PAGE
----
postclassical world.

Understanding the Five Pillars of Islam
An understanding of the Five Pillars of Islam is essential. This understanding is a great starting
point for more detailed examinations of certain topics. What are the social implications of the
Five Pillars? This question can lead to a discussion of giving alms to the poor, alms not to be
confused with charity. Discuss different meanings of the term jihad and connect the discussion to
the current situation in the world. Show how the Five Pillars might have created a sense of unity
in the increasingly cosmopolitan dar al-Islam. As the Islamic world spread from India to Spain
it was necessary to create a sense of community—to bring Muslims from many lands into the
umma. From here you can bring in the importance of the sharia to reinforce the point. Show
how the hajj strengthens a sense of unity of all Muslims. Finally, bring in examples of factors
that brought tensions to the Islamic world. The debate over the line of succession of the caliphate
and the resulting split between Sunni and Shia is an important concept for the students to grasp.
The works of the historian al-Tabari might prove useful here as an early account of the Umayyad
and Abbasid periods.
The Life of Muhammad
The life of Muhammad is a natural topic for discussion. In this case historians are lucky because
Muhammad may be the most historical of the influential founders of world religions, in that we
know much more about him than about the founders of Hinduism, Buddhism, Judaism, or
Christianity. Many stories, although some probably apocryphal, have survived about his life. The
picture that comes through is that of a very human individual. It is this human nature that the
students have to understand. Islamic thought, by definition, would not accept a divine nature for
Muhammad (which is why Muslims hated Europeans using the term Muhammadan to describe a
follower of Islam—the emphasis has to be on Allah and not on Muhammad). It is very common
for students, when grappling with a complex subject such as Islam, to try and equate historical
figures. (For example, Muhammad played the same role as Jesus, so Muhammad must be the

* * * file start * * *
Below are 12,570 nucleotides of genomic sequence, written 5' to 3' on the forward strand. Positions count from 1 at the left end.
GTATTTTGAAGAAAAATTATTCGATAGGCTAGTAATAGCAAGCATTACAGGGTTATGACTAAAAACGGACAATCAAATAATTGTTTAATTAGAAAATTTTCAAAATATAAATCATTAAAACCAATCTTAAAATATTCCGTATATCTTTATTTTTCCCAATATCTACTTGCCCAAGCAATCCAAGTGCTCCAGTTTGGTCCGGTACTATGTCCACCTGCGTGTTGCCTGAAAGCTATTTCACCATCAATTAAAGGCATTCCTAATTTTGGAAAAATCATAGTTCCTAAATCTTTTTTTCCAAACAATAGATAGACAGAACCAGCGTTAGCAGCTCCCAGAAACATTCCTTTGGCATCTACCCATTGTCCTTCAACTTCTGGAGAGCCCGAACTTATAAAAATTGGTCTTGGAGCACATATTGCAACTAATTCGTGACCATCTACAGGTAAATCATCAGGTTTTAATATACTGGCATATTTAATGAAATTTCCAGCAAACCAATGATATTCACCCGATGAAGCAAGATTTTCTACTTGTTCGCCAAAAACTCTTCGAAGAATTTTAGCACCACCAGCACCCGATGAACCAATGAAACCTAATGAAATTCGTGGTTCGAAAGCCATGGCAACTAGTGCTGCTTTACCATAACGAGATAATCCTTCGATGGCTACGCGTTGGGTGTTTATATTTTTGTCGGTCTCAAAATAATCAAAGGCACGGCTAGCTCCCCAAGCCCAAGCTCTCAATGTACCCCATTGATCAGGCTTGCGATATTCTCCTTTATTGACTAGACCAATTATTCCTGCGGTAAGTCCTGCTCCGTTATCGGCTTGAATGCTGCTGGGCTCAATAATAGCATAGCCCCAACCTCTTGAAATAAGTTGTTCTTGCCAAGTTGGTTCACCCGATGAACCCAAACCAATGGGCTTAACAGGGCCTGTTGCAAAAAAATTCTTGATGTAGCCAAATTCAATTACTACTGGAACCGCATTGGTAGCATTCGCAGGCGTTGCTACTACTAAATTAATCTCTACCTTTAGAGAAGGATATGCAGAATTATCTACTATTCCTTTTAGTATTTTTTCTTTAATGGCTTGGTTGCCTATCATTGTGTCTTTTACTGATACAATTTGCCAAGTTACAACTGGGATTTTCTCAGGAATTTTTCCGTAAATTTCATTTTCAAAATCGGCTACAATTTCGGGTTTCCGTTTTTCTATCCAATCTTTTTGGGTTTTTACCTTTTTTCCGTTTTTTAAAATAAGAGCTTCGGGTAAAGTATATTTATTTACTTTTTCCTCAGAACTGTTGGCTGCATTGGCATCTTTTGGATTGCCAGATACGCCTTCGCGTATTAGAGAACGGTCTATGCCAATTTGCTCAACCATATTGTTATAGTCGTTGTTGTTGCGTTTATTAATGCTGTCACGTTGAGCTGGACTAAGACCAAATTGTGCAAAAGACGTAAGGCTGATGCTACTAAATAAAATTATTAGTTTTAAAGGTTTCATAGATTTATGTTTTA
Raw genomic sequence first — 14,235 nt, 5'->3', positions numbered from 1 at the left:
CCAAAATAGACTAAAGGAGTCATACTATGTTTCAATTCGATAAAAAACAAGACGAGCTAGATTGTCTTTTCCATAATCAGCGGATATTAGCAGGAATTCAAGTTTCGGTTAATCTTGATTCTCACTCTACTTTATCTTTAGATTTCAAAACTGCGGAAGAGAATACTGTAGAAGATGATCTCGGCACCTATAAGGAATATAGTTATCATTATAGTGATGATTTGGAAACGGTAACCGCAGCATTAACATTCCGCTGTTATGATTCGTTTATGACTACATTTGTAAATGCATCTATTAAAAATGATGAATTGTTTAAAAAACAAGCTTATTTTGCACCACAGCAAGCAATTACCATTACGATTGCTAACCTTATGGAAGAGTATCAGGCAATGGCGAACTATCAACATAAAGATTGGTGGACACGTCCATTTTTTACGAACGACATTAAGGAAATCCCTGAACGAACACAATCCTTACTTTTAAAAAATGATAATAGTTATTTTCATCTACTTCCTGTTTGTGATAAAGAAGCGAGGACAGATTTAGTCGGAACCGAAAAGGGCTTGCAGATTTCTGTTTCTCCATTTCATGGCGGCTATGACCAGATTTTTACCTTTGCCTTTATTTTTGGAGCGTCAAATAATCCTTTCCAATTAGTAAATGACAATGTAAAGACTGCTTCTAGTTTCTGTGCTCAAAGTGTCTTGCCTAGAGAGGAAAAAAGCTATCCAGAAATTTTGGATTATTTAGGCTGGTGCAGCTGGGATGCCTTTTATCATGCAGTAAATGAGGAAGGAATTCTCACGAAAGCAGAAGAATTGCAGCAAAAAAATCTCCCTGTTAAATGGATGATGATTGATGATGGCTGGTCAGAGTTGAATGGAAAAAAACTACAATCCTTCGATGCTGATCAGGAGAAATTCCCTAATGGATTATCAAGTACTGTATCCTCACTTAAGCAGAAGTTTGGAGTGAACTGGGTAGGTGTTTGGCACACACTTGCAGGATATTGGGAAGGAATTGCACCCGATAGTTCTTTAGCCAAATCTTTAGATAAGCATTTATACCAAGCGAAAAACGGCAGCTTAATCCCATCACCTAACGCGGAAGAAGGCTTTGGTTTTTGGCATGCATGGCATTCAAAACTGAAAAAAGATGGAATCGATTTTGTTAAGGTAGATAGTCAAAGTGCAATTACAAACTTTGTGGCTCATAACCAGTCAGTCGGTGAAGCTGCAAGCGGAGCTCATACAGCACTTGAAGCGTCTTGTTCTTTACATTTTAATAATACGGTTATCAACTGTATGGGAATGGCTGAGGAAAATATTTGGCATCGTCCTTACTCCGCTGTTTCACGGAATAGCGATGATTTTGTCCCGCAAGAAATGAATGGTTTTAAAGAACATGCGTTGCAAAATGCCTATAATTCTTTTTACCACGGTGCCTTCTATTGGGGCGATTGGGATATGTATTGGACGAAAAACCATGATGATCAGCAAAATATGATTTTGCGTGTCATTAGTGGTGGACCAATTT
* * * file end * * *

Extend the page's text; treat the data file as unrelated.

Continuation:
same as Jesus.) The students must be made to see the distinction. The complexity of Jesus’
human and divine natures have led to endless debate over the years, and understanding this will
allow the students to see how Muhammad could praise Jesus as a prophet but forcefully reject his
divine nature. It also allows you to discuss Muhammad’s role as the “seal of the prophets.”
Finally, the wealth of information about Muhammad and his world can allow for some insightful
discussion about how economic and societal conditions can influence intellectual and religious
thought. The detailed discussion in the Quran about the rights of orphans mirrors Muhammad’s
own life experiences. For that matter, the picture of Noah in the Quran as a frustrated prophet to

whom no one would listen is similar to Muhammad’s early preaching career. It is important for
the students to understand that the Quran is seen by Muslims as the word of God.
The Hajj
The excitement and piety of the hajj provides you with an excellent opportunity to bring in
films or slides or images from the Internet. It is impossible for students to see pictures of the
pilgrimage to Mecca without getting a sense of the rich multicultural heritage of Islam. You can
then discuss the hajj as a means of creating unity out of this extraordinary diversity. It paints the
picture of a teeming, complex series of diverse societies with only Islam in common. With this
opening, you can then backtrack to demonstrate how the expansive Islamic world was created.
In doing this, stress that when societies converted to Islam they gained far more than simply a
monotheistic view of Allah. They also became heirs to a sophisticated philosophical, legal, and
social system. Indirectly, they would later come into contact with traditions from Greece, Persia,
and India. This contact formed a link with the cultural world of Islam. Examples from Ibn Rushd
would work to draw an intellectual connection from the Greeks through the Islamic world and
eventually into Europe. Use examples from Omar Khayyam’s Rubaiyat and The Arabian Nights
to demonstrate connections to Sufi and Indian traditions, respectively.

Comparing Islam to Other Religions
By this point in the course the students have come into contact with a wide variety of religions:
Hinduism; Buddhism; Christianity; Zoroastrianism; Judaism; the polytheistic pantheons of the
Egyptians and Mesopotamians; and so on. Ask the students to compare and contrast Islam to the
religions they have studied so far. The students should be able to bring in examples from
Judaism and Christianity. Provide excerpts from the Quran and compare them to similar stories
and characters from the Old or New Testament.
This exercise can be enlightening because the students tend to recognize Judaism and